NFL Set To Kick Off Video Revolution

  • by , Op-Ed Contributor, September 14, 2015

The NFL has a history of using emerging technologies to offer fans a better experience, especially when it comes to video. They’ve introduced augmented reality with a yellow line marking the first down, added instant replay to the rulebook, and given fans the quarterback’s POV with Outdoor Sportsman Group's SkyCam.

The league had a great run a decade ago, but with the growth of the millennial fan a fresh video strategy is needed to meet heightened expectations. They expect more options and more control of the content. Luckily, there is a confluence of new technologies that will redefine storytelling for the NFL. This next wave will give a true 360°-view of the game from the air, the ground, and the stands.

From the air

With the Goodyear Blimp rising above the stadium, aerial shots are a tradition in any NFL show. This coverage will now get much closer to the action with drone technology. Products like AirDog and Lily are using GPS sensors to enable drones to follow an athlete’s every move with no human navigation needed. These companies are currently focused on action sports, like snowboarding, where an athlete wears a tracking device on their wrist and the drone follows at a specific height throughout their run down the mountain. As this technology evolves, we will see multiple drones on the football field capturing the action. From the quarterback, to the wide receivers, to the secondary, this technology will give commentators more angles to dissect leading to immersive video highlights of any matchup.   

From the ground

We have already seen football practice videos with cameras attached to helmets. Now, companies like Firstv1ision are perfecting a camera integrated into player jerseys. Imagine watching the game from the point-of-view of a running back who needs to instantly choose between two running lanes; or the view of a referee seeing a penalty at the line of scrimmage. By giving the point-of-view from the chest, fans will get a sense of just how quickly decisions are made on the field. From there, this technology will become a stepping-stone for the next evolution of video content: virtual reality.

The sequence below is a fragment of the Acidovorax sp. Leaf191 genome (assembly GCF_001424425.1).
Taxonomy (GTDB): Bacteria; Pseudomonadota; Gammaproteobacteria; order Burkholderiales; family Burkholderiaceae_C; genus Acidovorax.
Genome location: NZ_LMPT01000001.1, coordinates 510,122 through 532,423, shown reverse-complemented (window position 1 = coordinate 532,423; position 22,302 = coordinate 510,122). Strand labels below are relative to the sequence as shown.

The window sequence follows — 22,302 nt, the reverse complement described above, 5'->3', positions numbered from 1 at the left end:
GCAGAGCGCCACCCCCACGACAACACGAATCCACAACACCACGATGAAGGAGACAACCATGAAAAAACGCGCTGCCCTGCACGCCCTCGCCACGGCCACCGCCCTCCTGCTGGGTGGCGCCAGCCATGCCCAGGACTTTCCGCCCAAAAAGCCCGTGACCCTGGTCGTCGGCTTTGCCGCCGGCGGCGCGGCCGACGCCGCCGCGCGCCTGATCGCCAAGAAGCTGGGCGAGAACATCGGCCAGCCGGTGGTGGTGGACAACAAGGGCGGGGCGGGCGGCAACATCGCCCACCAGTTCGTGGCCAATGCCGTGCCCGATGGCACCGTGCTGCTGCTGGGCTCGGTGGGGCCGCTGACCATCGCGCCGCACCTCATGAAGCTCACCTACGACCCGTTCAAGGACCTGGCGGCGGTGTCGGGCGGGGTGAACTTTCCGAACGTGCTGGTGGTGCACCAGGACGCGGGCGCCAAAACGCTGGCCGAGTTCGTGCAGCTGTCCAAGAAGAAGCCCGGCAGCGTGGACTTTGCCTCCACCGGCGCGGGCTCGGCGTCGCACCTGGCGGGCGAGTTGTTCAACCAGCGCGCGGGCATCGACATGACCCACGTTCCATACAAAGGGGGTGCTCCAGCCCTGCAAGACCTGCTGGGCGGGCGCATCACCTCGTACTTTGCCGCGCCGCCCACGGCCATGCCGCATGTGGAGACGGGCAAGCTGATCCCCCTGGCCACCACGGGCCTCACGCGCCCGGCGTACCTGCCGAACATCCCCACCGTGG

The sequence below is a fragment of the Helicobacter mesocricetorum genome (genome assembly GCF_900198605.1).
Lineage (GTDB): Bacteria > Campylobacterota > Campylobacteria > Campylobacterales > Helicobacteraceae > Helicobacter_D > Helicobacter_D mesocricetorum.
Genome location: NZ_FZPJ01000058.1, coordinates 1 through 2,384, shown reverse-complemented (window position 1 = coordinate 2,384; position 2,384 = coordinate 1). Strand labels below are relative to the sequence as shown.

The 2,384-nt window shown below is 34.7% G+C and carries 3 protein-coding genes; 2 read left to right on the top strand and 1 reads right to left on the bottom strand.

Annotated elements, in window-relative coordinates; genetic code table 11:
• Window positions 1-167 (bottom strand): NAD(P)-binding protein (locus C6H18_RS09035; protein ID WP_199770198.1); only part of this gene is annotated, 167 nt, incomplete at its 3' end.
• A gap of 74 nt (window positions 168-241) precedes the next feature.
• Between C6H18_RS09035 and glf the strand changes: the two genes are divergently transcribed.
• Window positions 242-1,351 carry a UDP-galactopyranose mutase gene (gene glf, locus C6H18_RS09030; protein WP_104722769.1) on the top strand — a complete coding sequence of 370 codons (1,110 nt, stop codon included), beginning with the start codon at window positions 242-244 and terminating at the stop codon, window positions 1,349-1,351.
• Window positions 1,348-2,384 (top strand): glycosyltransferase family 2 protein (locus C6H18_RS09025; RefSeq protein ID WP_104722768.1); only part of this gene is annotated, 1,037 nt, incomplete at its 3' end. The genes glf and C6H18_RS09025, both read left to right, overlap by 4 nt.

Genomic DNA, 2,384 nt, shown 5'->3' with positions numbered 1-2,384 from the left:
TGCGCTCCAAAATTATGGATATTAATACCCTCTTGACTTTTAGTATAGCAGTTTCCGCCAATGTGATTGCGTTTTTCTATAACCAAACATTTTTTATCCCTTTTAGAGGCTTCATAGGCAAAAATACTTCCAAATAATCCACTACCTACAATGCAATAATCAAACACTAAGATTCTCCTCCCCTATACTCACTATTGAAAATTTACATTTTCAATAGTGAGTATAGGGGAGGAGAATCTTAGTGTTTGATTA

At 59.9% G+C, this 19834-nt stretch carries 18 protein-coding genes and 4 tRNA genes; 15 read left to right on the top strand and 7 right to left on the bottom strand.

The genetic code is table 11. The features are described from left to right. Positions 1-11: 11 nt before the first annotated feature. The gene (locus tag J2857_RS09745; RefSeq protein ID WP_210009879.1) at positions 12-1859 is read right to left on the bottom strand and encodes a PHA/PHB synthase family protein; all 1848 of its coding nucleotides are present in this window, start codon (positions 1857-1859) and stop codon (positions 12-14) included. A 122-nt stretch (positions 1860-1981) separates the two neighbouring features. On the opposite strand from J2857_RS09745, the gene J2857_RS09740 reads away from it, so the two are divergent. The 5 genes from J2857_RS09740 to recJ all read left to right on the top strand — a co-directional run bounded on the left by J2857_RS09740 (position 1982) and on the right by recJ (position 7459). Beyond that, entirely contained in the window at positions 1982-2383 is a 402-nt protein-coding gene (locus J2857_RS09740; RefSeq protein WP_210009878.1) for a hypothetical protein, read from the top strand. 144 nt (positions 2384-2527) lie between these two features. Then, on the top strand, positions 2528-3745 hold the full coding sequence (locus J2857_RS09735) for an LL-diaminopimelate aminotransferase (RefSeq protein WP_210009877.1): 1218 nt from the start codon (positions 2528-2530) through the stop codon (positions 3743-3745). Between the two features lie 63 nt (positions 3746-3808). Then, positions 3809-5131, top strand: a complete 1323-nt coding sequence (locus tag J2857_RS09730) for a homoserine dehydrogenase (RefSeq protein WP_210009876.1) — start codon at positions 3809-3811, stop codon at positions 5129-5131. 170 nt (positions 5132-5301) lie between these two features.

Virtual reality has become a heated marketplace for hardware creators. HTC, Sony, Microsoft, Samsung and, of course, Facebook are all getting in on the trend. With the rise of virtual reality headsets, there will be an immediate need for content developed with this particular experience in mind. GoPro has already created aspherical rig to capture full 360° video. When stitched together, this allows viewers to point the camera at any point of the action. Pair this footage with a gaming vest and surround sound and fans will get a feeling of what it’s like to be a running back pin-balling their way past the offensive line.

From the stands

Lastly, we can’t forget the fans. With the emergence of streaming apps like Meerkat and Periscope, fans in the stadium will give those at home a front row seat to every aspect of the game. Footage of people pouring through the turnstiles, chants in the fanatics section, and player arguments on the sidelines all add depth to the story on the field. With these emerging streaming apps it will soon be time for the “12th man” to shine in the video content mix. 

It’s been a decade, but football is finally ready to make its next big play in the content field. With the right technology roadmap, viewers will soon have the type of content control they have only experienced in video games. Services like Red Zone allow fans to follow any team in real-time, but this new video revolution will allow them to see any player, from any point-of-view, on demand.

This trend doesn’t just stop with football. New technology will change the way audiences interact with any brand. For agencies, these tools will empower storytelling efforts. Marketers will need to find more unique ways to engage the growing GoPro generation with a personalized point-of-view. We have seen it in technology and toy advertising with unboxing videos, as well as food and home improvement advertising with how-to videos. For the NFL, it will help bring fans one step closer to the feeling of putting on the helmet. For brands, it will add the excitement, authenticity, and personalization needed to breakthrough and engage consumers.

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